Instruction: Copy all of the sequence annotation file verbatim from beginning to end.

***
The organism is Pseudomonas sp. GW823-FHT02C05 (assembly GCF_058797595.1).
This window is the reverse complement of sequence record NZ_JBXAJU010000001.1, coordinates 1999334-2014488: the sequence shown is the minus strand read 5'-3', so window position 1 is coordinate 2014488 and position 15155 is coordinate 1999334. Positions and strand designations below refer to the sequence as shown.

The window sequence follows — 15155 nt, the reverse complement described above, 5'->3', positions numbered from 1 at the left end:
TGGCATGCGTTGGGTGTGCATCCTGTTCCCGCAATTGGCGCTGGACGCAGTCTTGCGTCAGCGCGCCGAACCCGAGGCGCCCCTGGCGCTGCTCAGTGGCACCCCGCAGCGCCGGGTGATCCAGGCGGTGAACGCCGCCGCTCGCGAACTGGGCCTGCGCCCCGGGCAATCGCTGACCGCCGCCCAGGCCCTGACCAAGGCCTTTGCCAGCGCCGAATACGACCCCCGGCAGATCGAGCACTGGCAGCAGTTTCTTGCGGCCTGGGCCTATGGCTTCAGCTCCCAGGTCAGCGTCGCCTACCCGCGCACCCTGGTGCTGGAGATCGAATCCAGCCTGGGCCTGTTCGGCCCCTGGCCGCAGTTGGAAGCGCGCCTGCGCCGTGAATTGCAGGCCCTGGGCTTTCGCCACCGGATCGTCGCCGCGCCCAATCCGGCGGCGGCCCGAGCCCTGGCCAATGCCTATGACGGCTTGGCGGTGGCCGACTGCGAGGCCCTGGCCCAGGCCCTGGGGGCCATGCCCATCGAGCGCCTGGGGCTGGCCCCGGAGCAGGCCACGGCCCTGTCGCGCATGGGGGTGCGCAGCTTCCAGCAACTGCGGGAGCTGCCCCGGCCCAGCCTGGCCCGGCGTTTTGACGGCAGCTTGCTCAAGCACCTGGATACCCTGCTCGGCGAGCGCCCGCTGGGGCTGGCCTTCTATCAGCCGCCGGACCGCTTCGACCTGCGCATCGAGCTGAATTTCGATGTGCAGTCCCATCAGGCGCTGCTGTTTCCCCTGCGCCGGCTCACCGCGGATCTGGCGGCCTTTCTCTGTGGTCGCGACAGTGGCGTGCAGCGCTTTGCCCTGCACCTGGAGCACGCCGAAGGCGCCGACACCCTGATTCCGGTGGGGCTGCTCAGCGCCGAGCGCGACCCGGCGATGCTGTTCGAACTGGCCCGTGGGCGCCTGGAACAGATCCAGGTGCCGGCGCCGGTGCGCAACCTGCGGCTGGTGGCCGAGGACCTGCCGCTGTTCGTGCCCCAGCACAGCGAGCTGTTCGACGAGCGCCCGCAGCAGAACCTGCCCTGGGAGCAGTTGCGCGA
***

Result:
The organism is Pseudomonas sp. GW823-FHT02C05 (assembly GCF_058797595.1).
This window is the reverse complement of sequence record NZ_JBXAJU010000001.1, coordinates 1999334-2014488: the sequence shown is the minus strand read 5'-3', so window position 1 is coordinate 2014488 and position 15155 is coordinate 1999334. Positions and strand designations below refer to the sequence as shown.

The window sequence follows — 15155 nt, the reverse complement described above, 5'->3', positions numbered from 1 at the left end:
TGGCATGCGTTGGGTGTGCATCCTGTTCCCGCAATTGGCGCTGGACGCAGTCTTGCGTCAGCGCGCCGAACCCGAGGCGCCCCTGGCGCTGCTCAGTGGCACCCCGCAGCGCCGGGTGATCCAGGCGGTGAACGCCGCCGCTCGCGAACTGGGCCTGCGCCCCGGGCAATCGCTGACCGCCGCCCAGGCCCTGACCAAGGCCTTTGCCAGCGCCGAATACGACCCCCGGCAGATCGAGCACTGGCAGCAGTTTCTTGCGGCCTGGGCCTATGGCTTCAGCTCCCAGGTCAGCGTCGCCTACCCGCGCACCCTGGTGCTGGAGATCGAATCCAGCCTGGGCCTGTTCGGCCCCTGGCCGCAGTTGGAAGCGCGCCTGCGCCGTGAATTGCAGGCCCTGGGCTTTCGCCACCGGATCGTCGCCGCGCCCAATCCGGCGGCGGCCCGAGCCCTGGCCAATGCCTATGACGGCTTGGCGGTGGCCGACTGCGAGGCCCTGGCCCAGGCCCTGGGGGCCATGCCCATCGAGCGCCTGGGGCTGGCCCCGGAGCAGGCCACGGCCCTGTCGCGCATGGGGGTGCGCAGCTTCCAGCAACTGCGGGAGCTGCCCCGGCCCAGCCTGGCCCGGCGTTTTGACGGCAGCTTGCTCAAGCACCTGGATACCCTGCTCGGCGAGCGCCCGCTGGGGCTGGCCTTCTATCAGCCGCCGGACCGCTTCGACCTGCGCATCGAGCTGAATTTCGATGTGCAGTCCCATCAGGCGCTGCTGTTTCCCCTGCGCCGGCTCACCGCGGATCTGGCGGCCTTTCTCTGTGGTCGCGACAGTGGCGTGCAGCGCTTTGCCCTGCACCTGGAGCACGCCGAAGGCGCCGACACCCTGATTCCGGTGGGGCTGCTCAGCGCCGAGCGCGACCCGGCGATGCTGTTCGAACTGGCCCGTGGGCGCCTGGAACAGATCCAGGTGCCGGCGCCGGTGCGCAACCTGCGGCTGGTGGCCGAGGACCTGCCGCTGTTCGTGCCCCAGCACAGCGAGCTGTTCGACGAGCGCCCGCAGCAGAACCTGCCCTGGGAGCAGTTGCGCGA